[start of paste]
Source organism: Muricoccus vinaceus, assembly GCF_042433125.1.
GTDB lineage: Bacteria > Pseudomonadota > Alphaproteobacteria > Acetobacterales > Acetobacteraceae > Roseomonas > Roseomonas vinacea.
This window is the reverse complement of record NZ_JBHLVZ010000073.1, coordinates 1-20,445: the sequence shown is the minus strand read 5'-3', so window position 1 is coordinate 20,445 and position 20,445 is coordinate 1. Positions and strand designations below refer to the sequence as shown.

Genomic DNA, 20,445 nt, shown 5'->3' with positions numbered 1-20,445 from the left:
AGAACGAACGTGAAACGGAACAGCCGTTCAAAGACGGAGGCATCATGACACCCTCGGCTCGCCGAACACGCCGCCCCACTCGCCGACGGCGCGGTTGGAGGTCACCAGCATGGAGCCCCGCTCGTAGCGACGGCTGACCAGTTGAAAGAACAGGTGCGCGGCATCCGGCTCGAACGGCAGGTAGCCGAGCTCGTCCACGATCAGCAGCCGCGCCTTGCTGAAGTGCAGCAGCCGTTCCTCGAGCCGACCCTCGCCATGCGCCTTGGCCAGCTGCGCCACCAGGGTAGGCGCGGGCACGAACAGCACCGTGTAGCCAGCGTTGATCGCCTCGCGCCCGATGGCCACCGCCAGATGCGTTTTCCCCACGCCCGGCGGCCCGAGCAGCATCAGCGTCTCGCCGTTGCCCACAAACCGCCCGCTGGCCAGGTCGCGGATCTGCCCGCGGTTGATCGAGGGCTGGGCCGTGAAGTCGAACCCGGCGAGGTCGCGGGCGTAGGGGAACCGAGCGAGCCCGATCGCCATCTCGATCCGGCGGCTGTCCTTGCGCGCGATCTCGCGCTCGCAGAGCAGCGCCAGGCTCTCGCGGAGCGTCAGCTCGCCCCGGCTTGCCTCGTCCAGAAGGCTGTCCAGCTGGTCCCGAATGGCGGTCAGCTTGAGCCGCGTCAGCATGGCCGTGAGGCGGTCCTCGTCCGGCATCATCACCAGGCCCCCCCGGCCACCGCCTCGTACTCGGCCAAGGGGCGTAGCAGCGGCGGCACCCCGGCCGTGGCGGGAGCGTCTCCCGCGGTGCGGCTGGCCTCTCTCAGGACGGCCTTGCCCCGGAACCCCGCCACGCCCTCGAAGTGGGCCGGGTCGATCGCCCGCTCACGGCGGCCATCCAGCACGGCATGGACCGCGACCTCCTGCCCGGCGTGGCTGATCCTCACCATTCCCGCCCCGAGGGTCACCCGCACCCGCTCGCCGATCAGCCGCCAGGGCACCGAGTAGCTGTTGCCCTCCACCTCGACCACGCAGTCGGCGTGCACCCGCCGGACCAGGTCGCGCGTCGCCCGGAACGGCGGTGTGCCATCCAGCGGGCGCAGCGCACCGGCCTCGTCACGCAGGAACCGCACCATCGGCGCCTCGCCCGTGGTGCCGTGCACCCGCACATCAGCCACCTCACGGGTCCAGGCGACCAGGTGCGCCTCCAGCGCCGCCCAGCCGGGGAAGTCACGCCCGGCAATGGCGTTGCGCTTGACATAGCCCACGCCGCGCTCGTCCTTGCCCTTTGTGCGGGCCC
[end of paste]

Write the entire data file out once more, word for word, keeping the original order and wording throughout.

Source organism: Muricoccus vinaceus, assembly GCF_042433125.1.
GTDB lineage: Bacteria > Pseudomonadota > Alphaproteobacteria > Acetobacterales > Acetobacteraceae > Roseomonas > Roseomonas vinacea.
This window is the reverse complement of record NZ_JBHLVZ010000073.1, coordinates 1-20,445: the sequence shown is the minus strand read 5'-3', so window position 1 is coordinate 20,445 and position 20,445 is coordinate 1. Positions and strand designations below refer to the sequence as shown.

Genomic DNA, 20,445 nt, shown 5'->3' with positions numbered 1-20,445 from the left:
AGAACGAACGTGAAACGGAACAGCCGTTCAAAGACGGAGGCATCATGACACCCTCGGCTCGCCGAACACGCCGCCCCACTCGCCGACGGCGCGGTTGGAGGTCACCAGCATGGAGCCCCGCTCGTAGCGACGGCTGACCAGTTGAAAGAACAGGTGCGCGGCATCCGGCTCGAACGGCAGGTAGCCGAGCTCGTCCACGATCAGCAGCCGCGCCTTGCTGAAGTGCAGCAGCCGTTCCTCGAGCCGACCCTCGCCATGCGCCTTGGCCAGCTGCGCCACCAGGGTAGGCGCGGGCACGAACAGCACCGTGTAGCCAGCGTTGATCGCCTCGCGCCCGATGGCCACCGCCAGATGCGTTTTCCCCACGCCCGGCGGCCCGAGCAGCATCAGCGTCTCGCCGTTGCCCACAAACCGCCCGCTGGCCAGGTCGCGGATCTGCCCGCGGTTGATCGAGGGCTGGGCCGTGAAGTCGAACCCGGCGAGGTCGCGGGCGTAGGGGAACCGAGCGAGCCCGATCGCCATCTCGATCCGGCGGCTGTCCTTGCGCGCGATCTCGCGCTCGCAGAGCAGCGCCAGGCTCTCGCGGAGCGTCAGCTCGCCCCGGCTTGCCTCGTCCAGAAGGCTGTCCAGCTGGTCCCGAATGGCGGTCAGCTTGAGCCGCGTCAGCATGGCCGTGAGGCGGTCCTCGTCCGGCATCATCACCAGGCCCCCCCGGCCACCGCCTCGTACTCGGCCAAGGGGCGTAGCAGCGGCGGCACCCCGGCCGTGGCGGGAGCGTCTCCCGCGGTGCGGCTGGCCTCTCTCAGGACGGCCTTGCCCCGGAACCCCGCCACGCCCTCGAAGTGGGCCGGGTCGATCGCCCGCTCACGGCGGCCATCCAGCACGGCATGGACCGCGACCTCCTGCCCGGCGTGGCTGATCCTCACCATTCCCGCCCCGAGGGTCACCCGCACCCGCTCGCCGATCAGCCGCCAGGGCACCGAGTAGCTGTTGCCCTCCACCTCGACCACGCAGTCGGCGTGCACCCGCCGGACCAGGTCGCGCGTCGCCCGGAACGGCGGTGTGCCATCCAGCGGGCGCAGCGCACCGGCCTCGTCACGCAGGAACCGCACCATCGGCGCCTCGCCCGTGGTGCCGTGCACCCGCACATCAGCCACCTCACGGGTCCAGGCGACCAGGTGCGCCTCCAGCGCCGCCCAGCCGGGGAAGTCACGCCCGGCAATGGCGTTGCGCTTGACATAGCCCACGCCGCGCTCGTCCTTGCCCTTTGTGCGGGCCC